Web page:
Precisely because the State is the primary agent of multicultural policies, we need to strengthen “interculturalism” in the domain of civil society. I see “interculturalism” being propelled by individuals, groups, clubs, societies, sub-cultures, sometimes at very marginal levels. It is not something that is entirely controlled by the power of the State and by official policies. And yet, I am compelled to add that we cannot afford to be euphoric about these assumptions of autonomy. As I have often argued, the theatre of “interculturalism” invariably begins with the trauma of having to attain a visa. The first performance is with your visa officer, then the immigration officer. So before you can cross the border – if you want the intercultural encounter to be tangible, face-to-face, and not virtual – well, you can’t avoid the State. The State will mediate that encounter one way or the other.

That’s what I was trying to problematize in my early writings. I was not trying to say that we don’t need “interculturalism.” I was just saying that there are difficulties in making its conditions possible and in sustaining collaborations at equitable levels. The moment we bring in the dimension of travel, we have to ask: Who is facilitating the economics of this process? And how do the economics of that process impact on the aesthetics of specific intercultural encounters? All these questions today seem to be only too obvious. But, back in the late 1970s and 1980s when my writings were first published, they were read as polemical. Hopefully, we are at a different point in time today.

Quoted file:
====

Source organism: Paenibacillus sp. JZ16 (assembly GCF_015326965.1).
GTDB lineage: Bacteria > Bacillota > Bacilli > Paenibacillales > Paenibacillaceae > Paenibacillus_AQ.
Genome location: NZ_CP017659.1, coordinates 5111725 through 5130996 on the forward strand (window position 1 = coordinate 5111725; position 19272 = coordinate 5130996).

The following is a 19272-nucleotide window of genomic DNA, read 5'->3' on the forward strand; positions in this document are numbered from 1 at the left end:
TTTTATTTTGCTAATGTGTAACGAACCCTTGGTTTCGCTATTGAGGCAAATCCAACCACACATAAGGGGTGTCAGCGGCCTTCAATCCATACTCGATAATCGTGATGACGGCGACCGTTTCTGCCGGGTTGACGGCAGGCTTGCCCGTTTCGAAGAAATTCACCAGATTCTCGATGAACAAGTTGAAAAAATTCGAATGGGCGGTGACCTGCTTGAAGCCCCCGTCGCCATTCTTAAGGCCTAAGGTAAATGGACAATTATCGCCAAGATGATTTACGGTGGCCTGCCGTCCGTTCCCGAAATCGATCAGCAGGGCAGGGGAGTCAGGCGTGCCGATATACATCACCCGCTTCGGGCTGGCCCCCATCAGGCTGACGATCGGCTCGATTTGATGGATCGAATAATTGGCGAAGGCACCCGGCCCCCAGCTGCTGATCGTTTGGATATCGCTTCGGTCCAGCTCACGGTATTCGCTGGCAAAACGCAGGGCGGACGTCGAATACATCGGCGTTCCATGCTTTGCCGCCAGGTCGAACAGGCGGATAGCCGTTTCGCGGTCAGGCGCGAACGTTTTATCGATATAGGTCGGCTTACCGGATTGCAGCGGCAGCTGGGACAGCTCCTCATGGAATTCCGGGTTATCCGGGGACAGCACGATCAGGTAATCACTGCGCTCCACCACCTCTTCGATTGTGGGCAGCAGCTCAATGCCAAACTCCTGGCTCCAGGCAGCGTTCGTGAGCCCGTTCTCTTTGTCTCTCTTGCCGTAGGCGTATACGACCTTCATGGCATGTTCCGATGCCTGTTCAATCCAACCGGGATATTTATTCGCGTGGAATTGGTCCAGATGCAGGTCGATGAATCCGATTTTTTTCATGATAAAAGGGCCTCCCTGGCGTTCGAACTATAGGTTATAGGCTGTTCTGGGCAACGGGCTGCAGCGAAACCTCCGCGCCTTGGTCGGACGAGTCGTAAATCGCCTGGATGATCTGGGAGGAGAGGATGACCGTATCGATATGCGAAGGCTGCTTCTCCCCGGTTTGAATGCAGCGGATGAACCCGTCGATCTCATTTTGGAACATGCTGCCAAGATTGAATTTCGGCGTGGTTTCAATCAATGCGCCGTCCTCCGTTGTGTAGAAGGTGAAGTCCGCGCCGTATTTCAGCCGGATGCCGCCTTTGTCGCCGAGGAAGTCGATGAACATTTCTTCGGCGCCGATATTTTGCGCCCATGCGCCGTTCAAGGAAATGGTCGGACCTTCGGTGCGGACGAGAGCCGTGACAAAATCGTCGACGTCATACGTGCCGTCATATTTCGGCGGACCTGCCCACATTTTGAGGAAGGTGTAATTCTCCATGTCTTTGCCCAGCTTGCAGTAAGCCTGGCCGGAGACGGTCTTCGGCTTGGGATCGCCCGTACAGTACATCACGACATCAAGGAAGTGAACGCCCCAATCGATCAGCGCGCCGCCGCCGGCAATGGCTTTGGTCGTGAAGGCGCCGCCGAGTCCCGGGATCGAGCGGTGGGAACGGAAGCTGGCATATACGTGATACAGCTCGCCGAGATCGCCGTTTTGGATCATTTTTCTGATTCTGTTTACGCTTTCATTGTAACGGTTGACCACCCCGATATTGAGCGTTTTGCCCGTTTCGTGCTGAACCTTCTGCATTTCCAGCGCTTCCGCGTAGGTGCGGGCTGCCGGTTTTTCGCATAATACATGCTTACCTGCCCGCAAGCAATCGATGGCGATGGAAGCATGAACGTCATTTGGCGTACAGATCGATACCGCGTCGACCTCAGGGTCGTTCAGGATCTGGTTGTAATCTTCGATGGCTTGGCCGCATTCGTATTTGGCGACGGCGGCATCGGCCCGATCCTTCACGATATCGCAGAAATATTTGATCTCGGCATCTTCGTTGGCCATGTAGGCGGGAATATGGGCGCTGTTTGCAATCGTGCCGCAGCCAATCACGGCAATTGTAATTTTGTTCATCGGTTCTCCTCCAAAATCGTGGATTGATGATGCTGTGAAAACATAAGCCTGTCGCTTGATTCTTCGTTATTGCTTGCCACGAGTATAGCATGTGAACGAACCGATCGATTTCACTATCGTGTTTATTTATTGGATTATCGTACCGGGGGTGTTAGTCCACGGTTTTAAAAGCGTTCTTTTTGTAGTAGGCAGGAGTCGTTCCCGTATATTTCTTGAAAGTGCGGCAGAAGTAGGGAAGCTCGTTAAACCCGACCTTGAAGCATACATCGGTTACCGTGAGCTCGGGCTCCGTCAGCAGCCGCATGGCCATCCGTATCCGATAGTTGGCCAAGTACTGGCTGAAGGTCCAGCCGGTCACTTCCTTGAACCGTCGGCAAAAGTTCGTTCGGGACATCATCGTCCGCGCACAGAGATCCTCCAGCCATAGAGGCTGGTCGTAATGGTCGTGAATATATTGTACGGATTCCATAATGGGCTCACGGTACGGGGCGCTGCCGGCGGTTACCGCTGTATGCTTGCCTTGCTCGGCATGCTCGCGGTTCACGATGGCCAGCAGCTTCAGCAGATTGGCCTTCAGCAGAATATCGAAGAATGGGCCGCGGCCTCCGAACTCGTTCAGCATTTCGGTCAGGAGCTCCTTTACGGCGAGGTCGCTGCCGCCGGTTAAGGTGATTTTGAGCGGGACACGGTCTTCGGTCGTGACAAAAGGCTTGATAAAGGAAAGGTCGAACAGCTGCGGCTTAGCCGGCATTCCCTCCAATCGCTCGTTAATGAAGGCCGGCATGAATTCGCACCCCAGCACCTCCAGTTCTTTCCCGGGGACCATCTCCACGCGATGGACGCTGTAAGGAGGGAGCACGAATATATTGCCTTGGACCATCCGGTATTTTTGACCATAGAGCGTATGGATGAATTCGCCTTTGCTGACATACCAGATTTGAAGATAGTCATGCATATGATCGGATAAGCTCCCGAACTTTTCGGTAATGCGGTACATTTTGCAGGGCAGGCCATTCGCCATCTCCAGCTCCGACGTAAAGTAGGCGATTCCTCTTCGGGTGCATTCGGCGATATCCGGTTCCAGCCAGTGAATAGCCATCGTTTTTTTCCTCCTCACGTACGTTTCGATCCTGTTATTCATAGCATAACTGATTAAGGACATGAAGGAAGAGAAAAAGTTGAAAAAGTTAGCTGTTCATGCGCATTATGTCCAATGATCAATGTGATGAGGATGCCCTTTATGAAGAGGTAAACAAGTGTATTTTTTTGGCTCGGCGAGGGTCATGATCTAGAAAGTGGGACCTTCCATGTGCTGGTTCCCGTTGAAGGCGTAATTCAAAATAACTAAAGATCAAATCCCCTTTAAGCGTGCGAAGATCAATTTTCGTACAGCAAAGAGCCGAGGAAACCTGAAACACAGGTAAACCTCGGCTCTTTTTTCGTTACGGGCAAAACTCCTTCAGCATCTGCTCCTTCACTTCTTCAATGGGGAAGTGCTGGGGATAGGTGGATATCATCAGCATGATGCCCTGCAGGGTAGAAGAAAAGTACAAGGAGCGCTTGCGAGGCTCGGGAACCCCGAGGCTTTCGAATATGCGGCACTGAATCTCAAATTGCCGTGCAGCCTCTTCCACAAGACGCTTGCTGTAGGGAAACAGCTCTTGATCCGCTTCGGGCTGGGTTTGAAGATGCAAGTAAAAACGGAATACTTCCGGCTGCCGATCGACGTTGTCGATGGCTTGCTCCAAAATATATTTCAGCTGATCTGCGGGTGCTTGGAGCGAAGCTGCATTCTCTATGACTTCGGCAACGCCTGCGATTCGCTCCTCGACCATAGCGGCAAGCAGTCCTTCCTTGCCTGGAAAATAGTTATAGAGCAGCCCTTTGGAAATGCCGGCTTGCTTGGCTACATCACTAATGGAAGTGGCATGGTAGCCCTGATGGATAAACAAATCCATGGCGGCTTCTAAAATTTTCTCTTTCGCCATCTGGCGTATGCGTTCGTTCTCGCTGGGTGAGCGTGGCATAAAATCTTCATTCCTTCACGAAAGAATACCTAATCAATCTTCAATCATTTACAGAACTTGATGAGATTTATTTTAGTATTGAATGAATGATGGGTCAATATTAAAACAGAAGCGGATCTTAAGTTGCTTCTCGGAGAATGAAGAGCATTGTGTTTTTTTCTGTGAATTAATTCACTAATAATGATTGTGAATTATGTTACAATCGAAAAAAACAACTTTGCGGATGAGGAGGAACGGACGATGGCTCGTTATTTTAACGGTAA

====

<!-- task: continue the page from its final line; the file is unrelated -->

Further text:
Back to “interweaving:” Erika, I think you demonstrate this masterfully in your last book, where I think that what you’re interweaving is not cultures or even performances. For me your “interweaving” skills were most evident in the way you braid philosophy and history into avant-garde performance, in the almost effortless way by which you can incorporate Schiller and Simmel into your understanding of embodiment in contemporary performance. In essence, you’re reading today’s performativity within a very rich spectrum of European philosophical ideas, which is your intellectual tradition. And you are highlighting this “interweaving” of philosophy and performance through aesthetics.

You end your book – and this, I believe, is a complex moment – with the possibilities of “enchantment.” You highlight the “enchantment of the world through the process of transformation” embodied in the aesthetics of receiving and experiencing a particular performance. There are big assumptions at work here, which are qualified by your acknowledgement that this process of enchantment is not counter-Enlightenment. So it’s still working very much within the complexities of what you embody in your own tradition, which is nonetheless open to readings and manifestations from other performance cultures, which you interweave into your own. Whether this process needs to supplant the larger prospects of “interculturalism,” or whether it can be assumed to avoid the problems of “interculturalism,” I’m not so sure. So that’s basically what I have to say, these are some preliminary comments.